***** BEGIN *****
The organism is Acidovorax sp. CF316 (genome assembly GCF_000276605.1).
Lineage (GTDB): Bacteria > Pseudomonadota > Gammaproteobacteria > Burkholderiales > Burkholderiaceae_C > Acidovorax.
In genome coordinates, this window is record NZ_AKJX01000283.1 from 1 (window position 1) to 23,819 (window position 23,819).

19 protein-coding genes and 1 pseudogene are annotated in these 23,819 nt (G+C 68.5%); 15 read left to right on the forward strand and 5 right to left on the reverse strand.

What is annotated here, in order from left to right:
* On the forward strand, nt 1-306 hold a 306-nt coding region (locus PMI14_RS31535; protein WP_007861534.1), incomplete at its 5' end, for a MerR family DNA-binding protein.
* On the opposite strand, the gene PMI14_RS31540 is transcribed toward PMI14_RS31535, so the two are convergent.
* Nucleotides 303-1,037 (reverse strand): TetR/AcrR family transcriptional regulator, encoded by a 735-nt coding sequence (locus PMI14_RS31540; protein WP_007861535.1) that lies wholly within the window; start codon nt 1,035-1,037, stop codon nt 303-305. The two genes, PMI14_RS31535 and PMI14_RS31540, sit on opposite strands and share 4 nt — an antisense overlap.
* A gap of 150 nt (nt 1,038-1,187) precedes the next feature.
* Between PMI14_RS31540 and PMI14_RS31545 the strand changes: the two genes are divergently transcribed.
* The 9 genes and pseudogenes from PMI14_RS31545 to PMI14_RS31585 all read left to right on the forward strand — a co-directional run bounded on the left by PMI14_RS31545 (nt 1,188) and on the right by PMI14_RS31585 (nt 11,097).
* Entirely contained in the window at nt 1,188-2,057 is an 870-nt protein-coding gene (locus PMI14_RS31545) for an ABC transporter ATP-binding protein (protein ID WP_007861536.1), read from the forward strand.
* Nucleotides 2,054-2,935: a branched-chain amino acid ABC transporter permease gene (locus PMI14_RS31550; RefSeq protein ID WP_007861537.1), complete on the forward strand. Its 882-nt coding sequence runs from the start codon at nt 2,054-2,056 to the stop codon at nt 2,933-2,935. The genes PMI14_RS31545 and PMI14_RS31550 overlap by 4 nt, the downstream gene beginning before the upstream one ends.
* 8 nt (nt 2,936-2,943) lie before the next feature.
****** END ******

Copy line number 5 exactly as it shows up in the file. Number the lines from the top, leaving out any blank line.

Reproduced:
What is annotated here, in order from left to right: